What Does Artificial Intelligence Have To Do With Blockchains?

What does artificial intelligence have to do with blockchains? Well it’s actually helpful to remove the buzzwords and talk about a new decentralised data value ecosystem in which data is produced, distributed and consumed. Using that framing, the Internet of Things produces data, blockchains and other authentication technologies distribute it, and then the data needs to be processed, analysed and automated. This is where so-called smart contracts, decentralised compute and decentralised machine learning can be used on data in decentralised databases, document stores and blockchains.

It is here where innovations in the blockchain and artificial intelligence communities blur and it becomes clear they are intertwined and interconnected. Both smart contracts and machine learning offer differing levels of automation and decentralisation depending on the type of input data and level of trust the use case demands.

Distributed Compute

Distributed compute refers to computing whereby a complex problem is broken down into more simple tasks. These simple problems are distributed out to a network of trusted computers to be solved in parallel, and then the solutions to these simple problems are combined in such a way to solve the main problem at hand. This is quite similar to how processors (CPUs and GPUs) developed from single-core to multi-core on the same circuit, and multiple cores were used to solve a problem more quickly than one core by itself. Although a simple premise, the other computers need to be trusted for the system to work. Conversely, blockchains and ledgers may be used to create networks of computers through a ‘trust framework’ and to incentivise these nodes to work together, rewarding those who solve these simple problems with tokens that have a financial value no matter how small.Blockchain projects including Golem and iExec are actively solving this problem. Other projects like Truebit are working towards off-chain computation in a trustless way using a prover-verifier game. Verifiable and non-verifiable distributed processing will both be needed depending on the level of trust between participants in the network. Interestingly, we could finally could see the realisation of the National Science Foundation Network (NSFNET) project from the 1980s, a supercomputer on-demand for any computing task. Other distributed computing projects like Nyriad are looking to achieve hyper-scale storage processing but without tokens using a concept called ‘liquid data’.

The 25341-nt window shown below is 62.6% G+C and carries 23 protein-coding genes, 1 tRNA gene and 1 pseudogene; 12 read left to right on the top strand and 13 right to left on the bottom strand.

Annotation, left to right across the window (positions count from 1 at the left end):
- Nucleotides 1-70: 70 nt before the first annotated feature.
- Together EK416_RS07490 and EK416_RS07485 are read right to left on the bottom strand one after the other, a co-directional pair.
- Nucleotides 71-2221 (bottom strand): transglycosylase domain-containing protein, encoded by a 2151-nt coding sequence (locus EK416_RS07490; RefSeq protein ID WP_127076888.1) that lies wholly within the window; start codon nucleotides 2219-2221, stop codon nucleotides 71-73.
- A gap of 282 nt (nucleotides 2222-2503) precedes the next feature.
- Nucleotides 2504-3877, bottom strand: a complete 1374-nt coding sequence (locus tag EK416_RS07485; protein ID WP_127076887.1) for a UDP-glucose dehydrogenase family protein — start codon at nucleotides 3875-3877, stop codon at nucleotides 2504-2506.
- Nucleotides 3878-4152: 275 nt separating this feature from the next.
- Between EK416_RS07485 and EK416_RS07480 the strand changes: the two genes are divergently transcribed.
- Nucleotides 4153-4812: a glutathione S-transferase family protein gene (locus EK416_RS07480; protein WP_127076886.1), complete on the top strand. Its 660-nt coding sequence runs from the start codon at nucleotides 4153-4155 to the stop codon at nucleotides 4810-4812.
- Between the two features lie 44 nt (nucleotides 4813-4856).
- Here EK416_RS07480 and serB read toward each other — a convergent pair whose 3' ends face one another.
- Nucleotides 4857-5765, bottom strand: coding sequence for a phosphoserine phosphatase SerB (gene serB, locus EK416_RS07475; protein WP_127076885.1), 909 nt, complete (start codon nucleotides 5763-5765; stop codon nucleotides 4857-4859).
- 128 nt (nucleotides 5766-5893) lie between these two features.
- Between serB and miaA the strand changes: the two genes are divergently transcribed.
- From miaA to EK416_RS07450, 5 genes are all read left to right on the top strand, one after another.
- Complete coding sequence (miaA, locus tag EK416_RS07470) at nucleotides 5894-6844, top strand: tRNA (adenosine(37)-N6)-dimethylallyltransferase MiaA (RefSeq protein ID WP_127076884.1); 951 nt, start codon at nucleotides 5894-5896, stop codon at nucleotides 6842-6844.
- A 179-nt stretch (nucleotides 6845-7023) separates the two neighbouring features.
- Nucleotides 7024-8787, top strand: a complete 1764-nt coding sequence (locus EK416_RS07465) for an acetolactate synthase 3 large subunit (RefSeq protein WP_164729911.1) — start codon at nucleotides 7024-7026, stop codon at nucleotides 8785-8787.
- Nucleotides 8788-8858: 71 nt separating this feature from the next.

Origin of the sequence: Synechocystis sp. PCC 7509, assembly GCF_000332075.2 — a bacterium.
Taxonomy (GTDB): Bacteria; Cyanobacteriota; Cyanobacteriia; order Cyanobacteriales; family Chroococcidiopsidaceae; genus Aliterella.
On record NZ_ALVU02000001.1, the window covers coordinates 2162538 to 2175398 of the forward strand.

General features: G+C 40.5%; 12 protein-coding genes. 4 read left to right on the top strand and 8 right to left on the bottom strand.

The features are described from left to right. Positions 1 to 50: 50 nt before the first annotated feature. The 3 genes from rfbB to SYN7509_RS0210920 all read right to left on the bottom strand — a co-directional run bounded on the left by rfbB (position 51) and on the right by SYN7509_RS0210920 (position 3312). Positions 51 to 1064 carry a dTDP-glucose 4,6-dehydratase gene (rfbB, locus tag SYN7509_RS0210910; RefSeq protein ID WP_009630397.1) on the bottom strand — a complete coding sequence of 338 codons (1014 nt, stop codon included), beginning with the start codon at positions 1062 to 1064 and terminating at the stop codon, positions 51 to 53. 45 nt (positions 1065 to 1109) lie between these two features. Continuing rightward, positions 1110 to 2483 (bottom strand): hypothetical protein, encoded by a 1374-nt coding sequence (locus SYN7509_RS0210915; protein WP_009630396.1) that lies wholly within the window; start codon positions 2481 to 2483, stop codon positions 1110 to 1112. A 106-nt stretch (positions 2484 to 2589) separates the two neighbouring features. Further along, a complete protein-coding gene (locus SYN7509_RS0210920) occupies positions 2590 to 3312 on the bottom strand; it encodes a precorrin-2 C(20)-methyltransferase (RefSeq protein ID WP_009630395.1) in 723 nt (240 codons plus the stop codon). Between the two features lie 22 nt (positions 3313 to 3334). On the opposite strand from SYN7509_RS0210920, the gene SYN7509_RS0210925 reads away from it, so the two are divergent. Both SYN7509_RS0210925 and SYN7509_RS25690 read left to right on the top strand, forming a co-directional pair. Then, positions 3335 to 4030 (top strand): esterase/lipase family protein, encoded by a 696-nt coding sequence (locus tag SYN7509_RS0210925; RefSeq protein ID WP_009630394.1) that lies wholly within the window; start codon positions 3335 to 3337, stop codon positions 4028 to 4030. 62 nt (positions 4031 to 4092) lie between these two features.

Quantum computing is different to distributed computing in that it looks to solve problems that cannot be solved by existing computers (read: Turing Machines). By using quantum particles, the nascent technology has the potential to test all potential solutions to problems in one go in a single machine, rather than a network of machines. These machines pose a potential threat to blockchain technology because they are reliant on public key cryptography (also commonly used in banking for credit card security) which is made secure based on the difficulty of finding prime factors for huge numbers. These problems would typically take many hundreds or even several thousands of years to solve, but with quantum computers, this timeframe could be reduced to hours or minutes. Companies like IBM, Rigetti and D-Wave, are driving progress in the field.

Parallelisation is the thread that ties together distributed computing and quantum computing. On the one hand, distributed computing involves networks of computers that look to solve a problem by solving smaller problems in parallel, while in quantum computing one computer is solving many complex problems simultaneously. In both cases, we can start to rely on networks of incentivised machines to solve computational challenges, rather than servers owned by centralised entities. From an incentivisation perspective, blockchains enable these networks to work efficiently and ‘trustlessly’ with a token powering a marketplace of nodes with computing power. Quantum computers could also form part of these networks, solving the specific problems that the classical computers could not.

Smart Contracts